When acting for private lenders you need to pay careful attention to the security on offer. If borrowers default the focus will be squarely on the security and why the lawyer didn’t make sure it was adequate.
Many private lenders who are lending on short term loans or to people they know, are often not concerned enough about the detail of the security property. If the borrower defaults though all the focus will be squarely on the security and why the lawyer didn’t make sure it was adequate.
With any property used as security the first thing to do is a title search to confirm ownership and any encumbrances on title and advise the client to obtain:
- written confirmation from any existing mortgagees or caveators of the amounts secured against the property
- an independent valuation of the security property.
When a valuation is obtained, examine it carefully for potential signs that the valuation may be flawed. The mistakes and oversights we have seen in valuations include:
- inaccurate description of the property
- a valuation that assumes the completion of a project that has not commenced, rather than the value as it is currently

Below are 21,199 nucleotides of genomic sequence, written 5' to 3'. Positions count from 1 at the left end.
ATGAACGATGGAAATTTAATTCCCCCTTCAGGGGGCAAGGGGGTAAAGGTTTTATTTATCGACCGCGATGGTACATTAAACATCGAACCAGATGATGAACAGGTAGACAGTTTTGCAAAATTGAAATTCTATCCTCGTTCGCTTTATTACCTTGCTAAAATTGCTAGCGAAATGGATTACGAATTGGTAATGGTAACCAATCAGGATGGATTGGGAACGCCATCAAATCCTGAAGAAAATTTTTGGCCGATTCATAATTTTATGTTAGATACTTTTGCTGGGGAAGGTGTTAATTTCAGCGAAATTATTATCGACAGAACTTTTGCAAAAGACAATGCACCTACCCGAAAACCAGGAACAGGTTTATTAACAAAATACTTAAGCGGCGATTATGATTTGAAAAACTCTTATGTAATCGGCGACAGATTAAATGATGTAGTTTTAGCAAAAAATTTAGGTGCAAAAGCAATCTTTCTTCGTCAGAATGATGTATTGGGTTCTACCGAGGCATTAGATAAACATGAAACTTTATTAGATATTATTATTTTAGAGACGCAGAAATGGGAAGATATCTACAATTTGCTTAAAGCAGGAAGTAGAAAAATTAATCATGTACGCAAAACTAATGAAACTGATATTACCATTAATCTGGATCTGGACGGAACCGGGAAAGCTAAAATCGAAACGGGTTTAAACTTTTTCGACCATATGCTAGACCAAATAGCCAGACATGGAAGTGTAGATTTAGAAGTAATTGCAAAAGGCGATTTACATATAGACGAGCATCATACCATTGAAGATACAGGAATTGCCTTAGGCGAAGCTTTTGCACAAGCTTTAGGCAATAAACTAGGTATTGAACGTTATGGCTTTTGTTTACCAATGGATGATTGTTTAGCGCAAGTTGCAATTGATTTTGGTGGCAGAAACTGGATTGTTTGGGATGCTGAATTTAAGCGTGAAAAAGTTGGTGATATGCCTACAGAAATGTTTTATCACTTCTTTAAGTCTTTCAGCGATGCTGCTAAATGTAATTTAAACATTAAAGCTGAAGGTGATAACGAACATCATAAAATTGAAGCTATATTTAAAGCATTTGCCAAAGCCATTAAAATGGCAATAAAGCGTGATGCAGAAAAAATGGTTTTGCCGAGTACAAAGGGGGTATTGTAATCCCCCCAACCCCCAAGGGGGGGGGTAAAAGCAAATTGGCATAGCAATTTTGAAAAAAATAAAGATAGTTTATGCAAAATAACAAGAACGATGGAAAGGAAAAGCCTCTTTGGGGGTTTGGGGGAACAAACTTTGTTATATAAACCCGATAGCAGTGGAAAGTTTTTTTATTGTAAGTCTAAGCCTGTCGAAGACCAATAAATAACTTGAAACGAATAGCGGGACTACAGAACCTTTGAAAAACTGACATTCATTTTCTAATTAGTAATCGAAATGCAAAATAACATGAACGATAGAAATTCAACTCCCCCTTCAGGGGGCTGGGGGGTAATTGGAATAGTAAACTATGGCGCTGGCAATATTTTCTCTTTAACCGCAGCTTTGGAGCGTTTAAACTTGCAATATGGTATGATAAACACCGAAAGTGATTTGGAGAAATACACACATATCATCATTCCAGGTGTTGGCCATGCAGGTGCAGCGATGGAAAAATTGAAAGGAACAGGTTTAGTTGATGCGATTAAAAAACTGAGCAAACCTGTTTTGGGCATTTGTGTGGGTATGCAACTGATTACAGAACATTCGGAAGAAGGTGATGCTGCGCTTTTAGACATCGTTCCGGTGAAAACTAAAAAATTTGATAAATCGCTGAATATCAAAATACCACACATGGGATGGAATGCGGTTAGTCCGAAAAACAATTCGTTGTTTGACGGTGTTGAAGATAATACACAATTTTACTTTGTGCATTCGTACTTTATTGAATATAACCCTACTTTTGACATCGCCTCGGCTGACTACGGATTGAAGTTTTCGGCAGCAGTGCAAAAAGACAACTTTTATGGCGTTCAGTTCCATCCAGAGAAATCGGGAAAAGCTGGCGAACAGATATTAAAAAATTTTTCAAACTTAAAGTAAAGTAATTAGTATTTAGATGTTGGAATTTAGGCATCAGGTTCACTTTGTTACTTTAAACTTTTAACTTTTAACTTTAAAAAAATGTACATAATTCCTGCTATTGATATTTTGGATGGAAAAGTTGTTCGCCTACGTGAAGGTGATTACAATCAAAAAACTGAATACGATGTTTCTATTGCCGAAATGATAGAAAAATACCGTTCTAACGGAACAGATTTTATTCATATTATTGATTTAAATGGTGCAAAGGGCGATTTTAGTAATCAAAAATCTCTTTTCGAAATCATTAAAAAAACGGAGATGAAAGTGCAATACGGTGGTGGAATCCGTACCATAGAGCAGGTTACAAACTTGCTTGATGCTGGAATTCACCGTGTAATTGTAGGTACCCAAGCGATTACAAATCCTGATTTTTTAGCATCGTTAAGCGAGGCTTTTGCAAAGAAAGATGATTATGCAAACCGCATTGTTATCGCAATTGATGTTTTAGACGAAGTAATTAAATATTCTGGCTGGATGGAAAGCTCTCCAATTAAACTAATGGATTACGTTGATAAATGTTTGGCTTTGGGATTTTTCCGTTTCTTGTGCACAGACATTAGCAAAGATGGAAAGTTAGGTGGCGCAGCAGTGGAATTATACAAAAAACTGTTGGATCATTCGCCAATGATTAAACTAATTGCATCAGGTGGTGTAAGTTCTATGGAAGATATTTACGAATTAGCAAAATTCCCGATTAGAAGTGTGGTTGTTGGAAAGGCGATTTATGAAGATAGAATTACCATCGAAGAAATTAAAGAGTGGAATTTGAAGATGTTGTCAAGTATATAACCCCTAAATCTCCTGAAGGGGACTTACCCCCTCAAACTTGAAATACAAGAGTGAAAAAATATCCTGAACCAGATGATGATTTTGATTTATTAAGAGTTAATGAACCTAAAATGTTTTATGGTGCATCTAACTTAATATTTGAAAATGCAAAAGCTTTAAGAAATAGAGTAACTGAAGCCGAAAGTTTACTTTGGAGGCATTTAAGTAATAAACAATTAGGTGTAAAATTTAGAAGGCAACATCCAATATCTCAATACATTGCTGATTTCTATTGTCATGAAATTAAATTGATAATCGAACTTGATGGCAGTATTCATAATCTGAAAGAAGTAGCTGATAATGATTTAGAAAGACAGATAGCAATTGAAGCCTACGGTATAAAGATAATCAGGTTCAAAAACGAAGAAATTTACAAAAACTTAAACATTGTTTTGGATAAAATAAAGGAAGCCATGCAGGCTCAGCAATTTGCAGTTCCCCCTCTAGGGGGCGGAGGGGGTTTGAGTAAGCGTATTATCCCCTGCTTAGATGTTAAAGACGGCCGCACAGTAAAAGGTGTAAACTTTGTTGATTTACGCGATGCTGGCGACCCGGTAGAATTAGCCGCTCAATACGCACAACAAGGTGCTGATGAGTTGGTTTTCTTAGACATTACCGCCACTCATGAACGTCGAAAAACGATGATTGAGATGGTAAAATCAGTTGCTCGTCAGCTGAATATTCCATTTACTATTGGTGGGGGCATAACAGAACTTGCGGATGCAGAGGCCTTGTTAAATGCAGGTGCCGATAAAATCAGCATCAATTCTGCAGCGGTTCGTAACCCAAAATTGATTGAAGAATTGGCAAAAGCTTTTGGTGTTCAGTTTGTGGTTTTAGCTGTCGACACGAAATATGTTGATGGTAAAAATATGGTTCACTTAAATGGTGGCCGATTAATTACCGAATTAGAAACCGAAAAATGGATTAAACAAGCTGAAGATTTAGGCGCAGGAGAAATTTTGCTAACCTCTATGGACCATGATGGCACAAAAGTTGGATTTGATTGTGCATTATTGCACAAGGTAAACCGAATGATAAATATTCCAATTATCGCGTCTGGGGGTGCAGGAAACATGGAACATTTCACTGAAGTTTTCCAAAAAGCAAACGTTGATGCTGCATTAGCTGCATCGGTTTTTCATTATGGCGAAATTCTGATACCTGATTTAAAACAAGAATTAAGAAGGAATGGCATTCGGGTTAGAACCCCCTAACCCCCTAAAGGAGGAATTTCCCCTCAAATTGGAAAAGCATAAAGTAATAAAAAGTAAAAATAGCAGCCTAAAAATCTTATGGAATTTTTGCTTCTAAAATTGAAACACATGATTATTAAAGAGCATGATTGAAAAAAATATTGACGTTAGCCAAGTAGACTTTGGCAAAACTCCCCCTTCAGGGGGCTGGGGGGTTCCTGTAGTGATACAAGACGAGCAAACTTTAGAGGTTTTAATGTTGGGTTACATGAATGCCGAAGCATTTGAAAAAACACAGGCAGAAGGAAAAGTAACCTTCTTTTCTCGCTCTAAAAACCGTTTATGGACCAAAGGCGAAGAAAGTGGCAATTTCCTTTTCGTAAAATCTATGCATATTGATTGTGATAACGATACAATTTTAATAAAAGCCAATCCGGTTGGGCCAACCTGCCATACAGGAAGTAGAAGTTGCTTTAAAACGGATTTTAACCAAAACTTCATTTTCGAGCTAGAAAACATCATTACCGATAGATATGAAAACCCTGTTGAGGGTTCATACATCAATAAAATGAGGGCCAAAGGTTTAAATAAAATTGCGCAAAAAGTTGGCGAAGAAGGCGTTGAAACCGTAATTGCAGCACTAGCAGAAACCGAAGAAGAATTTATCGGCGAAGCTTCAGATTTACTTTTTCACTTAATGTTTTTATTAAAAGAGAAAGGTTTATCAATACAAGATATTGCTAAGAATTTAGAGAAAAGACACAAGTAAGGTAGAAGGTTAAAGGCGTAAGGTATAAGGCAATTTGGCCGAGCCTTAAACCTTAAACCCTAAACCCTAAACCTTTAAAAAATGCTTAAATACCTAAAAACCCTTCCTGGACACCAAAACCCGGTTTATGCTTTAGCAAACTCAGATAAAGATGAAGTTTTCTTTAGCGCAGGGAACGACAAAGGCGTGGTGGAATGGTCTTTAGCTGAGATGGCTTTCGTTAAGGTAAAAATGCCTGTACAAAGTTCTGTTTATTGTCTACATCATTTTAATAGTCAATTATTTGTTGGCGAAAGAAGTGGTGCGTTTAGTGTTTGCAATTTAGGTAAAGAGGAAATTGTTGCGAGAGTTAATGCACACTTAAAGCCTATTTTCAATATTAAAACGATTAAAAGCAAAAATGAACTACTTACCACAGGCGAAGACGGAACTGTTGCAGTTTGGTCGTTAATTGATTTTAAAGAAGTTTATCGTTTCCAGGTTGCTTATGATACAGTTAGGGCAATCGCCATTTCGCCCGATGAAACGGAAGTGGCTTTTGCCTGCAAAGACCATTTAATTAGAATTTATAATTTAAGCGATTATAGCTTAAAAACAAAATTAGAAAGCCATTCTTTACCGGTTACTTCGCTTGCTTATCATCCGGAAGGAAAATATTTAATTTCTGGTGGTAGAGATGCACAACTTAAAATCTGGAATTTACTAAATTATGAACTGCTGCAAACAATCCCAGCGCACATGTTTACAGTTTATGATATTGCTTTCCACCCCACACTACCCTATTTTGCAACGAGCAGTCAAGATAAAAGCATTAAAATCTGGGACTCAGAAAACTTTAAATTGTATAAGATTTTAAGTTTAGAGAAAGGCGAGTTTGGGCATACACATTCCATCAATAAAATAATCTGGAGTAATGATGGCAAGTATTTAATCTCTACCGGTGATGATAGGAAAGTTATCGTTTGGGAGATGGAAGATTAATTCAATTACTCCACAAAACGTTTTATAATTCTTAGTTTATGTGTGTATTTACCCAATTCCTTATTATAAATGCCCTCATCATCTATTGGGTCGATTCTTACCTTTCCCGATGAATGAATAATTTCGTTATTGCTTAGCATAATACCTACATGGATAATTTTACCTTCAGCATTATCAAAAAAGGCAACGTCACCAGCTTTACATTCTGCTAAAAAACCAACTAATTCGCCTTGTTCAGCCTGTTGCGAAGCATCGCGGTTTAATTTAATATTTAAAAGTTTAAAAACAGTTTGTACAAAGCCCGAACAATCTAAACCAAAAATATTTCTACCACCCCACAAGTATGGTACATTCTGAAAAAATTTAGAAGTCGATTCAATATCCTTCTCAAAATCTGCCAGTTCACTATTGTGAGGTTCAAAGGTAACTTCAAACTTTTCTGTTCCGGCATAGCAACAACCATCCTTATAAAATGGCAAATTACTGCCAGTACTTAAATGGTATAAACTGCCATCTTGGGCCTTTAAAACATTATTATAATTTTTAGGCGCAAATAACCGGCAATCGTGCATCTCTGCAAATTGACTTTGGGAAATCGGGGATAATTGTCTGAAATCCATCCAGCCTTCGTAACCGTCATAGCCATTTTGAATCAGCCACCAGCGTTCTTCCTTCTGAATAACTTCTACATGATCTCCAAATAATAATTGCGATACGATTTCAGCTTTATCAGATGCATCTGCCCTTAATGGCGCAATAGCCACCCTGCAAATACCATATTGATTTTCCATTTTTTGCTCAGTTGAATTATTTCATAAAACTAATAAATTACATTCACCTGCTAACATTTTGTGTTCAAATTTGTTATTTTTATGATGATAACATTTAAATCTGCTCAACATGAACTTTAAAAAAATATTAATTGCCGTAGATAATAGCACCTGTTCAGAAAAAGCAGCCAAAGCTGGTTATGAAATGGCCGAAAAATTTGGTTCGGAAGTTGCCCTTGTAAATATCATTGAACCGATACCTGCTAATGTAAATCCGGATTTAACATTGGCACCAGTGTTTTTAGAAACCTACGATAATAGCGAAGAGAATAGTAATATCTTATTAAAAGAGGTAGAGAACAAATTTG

- failure to consider lease terms and conditions
- failure to address any relevant planning restrictions affecting the property’s use or development
- material differences between the valuation and any recent contract of sale of the property
In claims where these mistakes have happened, the valuer does bear some responsibility, but so does the lawyer where they received the valuation and the mistake was obvious.
Justice Brereton in Kayteal Pt Ltd v Dignan & Ors  NSWSC 197 said:
A solicitor is bound to report to the client matters discovered, or that ought to have [sic] discovered, in the course of investigating title and preparing for completion, that a reasonably competent solicitor would regard as such as might cause the lender to doubt the correctness of the valuation, or some other ingredient of the lending decision. 
Don’t take it for granted that the valuation details are accurate.